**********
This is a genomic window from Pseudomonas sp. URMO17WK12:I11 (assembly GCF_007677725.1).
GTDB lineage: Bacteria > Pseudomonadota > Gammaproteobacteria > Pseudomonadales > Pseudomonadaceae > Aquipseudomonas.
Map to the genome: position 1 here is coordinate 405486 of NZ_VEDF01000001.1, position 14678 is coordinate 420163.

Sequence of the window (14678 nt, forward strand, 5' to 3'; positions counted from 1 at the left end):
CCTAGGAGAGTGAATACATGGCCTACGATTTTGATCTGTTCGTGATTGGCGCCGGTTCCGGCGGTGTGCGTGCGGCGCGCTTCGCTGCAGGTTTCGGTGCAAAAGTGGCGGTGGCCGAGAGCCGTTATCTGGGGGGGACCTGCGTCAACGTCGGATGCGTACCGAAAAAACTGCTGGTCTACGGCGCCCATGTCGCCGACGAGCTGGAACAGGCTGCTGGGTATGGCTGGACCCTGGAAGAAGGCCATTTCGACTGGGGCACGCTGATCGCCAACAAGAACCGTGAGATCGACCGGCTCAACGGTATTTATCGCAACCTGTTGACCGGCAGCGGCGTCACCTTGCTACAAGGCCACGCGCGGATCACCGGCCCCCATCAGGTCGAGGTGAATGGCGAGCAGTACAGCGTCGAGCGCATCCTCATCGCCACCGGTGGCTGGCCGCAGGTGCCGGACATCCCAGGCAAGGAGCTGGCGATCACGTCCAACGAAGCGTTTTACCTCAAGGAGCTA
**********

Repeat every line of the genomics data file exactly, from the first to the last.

This is a genomic window from Pseudomonas sp. URMO17WK12:I11 (assembly GCF_007677725.1).
GTDB lineage: Bacteria > Pseudomonadota > Gammaproteobacteria > Pseudomonadales > Pseudomonadaceae > Aquipseudomonas.
Map to the genome: position 1 here is coordinate 405486 of NZ_VEDF01000001.1, position 14678 is coordinate 420163.

Sequence of the window (14678 nt, forward strand, 5' to 3'; positions counted from 1 at the left end):
CCTAGGAGAGTGAATACATGGCCTACGATTTTGATCTGTTCGTGATTGGCGCCGGTTCCGGCGGTGTGCGTGCGGCGCGCTTCGCTGCAGGTTTCGGTGCAAAAGTGGCGGTGGCCGAGAGCCGTTATCTGGGGGGGACCTGCGTCAACGTCGGATGCGTACCGAAAAAACTGCTGGTCTACGGCGCCCATGTCGCCGACGAGCTGGAACAGGCTGCTGGGTATGGCTGGACCCTGGAAGAAGGCCATTTCGACTGGGGCACGCTGATCGCCAACAAGAACCGTGAGATCGACCGGCTCAACGGTATTTATCGCAACCTGTTGACCGGCAGCGGCGTCACCTTGCTACAAGGCCACGCGCGGATCACCGGCCCCCATCAGGTCGAGGTGAATGGCGAGCAGTACAGCGTCGAGCGCATCCTCATCGCCACCGGTGGCTGGCCGCAGGTGCCGGACATCCCAGGCAAGGAGCTGGCGATCACGTCCAACGAAGCGTTTTACCTCAAGGAGCTA